Oscar Wilde in America
About the BookThis comprehensive and authoritative collection of Oscar Wilde's American interviews affords readers a fresh look at the making of a literary legend. Better known in 1882 as a cultural icon than a serious writer (at twenty-six years old, he had by then published just one volume of poems), Wilde was brought to North America for a major lecture tour on Aestheticism and the decorative arts that was organized to publicize a touring opera, Gilbert and Sullivan's Patience, which lampooned him and satirized the Aesthetic "movement" he had been imported to represent.
In this year-long series of broadly distributed and eagerly read newspaper interviews, Wilde excelled as a master of self-promotion. With characteristic aplomb, he adopted the role as the ambassador of Aestheticism, and reporters noted that he was dressed for the part. He wooed and flattered his hosts everywhere, and he tried out a number of phrases, ideas, and strategies that ultimately made him famous as a novelist and playwright. This exceptional volume cites all ninety-one of Wilde's interviews and contains transcripts of forty-eight of them, and it also includes his lecture on his travels in America.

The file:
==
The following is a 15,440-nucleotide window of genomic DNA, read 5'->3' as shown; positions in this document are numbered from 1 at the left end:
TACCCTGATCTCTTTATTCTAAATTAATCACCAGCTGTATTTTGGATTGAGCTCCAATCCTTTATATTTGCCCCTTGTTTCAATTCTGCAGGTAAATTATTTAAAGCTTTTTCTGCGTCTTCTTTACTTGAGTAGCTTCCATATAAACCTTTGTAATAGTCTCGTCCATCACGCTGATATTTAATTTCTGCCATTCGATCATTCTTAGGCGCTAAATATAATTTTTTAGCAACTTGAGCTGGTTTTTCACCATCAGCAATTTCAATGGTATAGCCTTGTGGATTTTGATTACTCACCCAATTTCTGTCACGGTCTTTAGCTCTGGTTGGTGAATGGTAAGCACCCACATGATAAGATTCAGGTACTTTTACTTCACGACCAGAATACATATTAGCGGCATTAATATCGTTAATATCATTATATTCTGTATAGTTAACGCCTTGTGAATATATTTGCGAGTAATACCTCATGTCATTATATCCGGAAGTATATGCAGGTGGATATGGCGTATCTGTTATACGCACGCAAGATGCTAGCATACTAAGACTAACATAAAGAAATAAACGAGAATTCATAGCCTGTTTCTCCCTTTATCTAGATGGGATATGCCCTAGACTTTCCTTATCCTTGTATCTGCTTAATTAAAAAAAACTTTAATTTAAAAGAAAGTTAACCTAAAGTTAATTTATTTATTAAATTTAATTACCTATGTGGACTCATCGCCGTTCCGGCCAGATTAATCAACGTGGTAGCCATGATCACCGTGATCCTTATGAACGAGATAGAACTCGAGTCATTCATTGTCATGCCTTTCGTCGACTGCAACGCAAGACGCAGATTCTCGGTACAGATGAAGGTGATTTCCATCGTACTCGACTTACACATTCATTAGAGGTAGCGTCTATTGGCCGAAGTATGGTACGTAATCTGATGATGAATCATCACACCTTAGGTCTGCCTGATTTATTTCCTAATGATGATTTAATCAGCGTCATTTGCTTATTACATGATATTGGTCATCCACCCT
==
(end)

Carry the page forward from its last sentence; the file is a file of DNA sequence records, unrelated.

Reviews"A generous and welcome sampling."--New York Review of Books
"Rewarding, absorbing, and necessary."--The Gay and Lesbian Review
"Wilde was a source of fascination and provocation, and these assembled portraits reveal the rawness and the refinements, the pride and the anxieties, of American culture in the making during this important period. A vital and valuable book."--Eric Haralson, editor of Reading the Middle Generation Anew: Culture, Community, and Form in Twentieth-Century American Poetry
"This stimulating work is an invaluable record of Wilde's speech, appearance, and demeanor. An excitingly fresh study of interest both to Wilde specialists and to general readers."--Donald Mead, chairman of the Oscar Wilde Society and editor of The Wildean: A Journal of Oscar Wilde Studies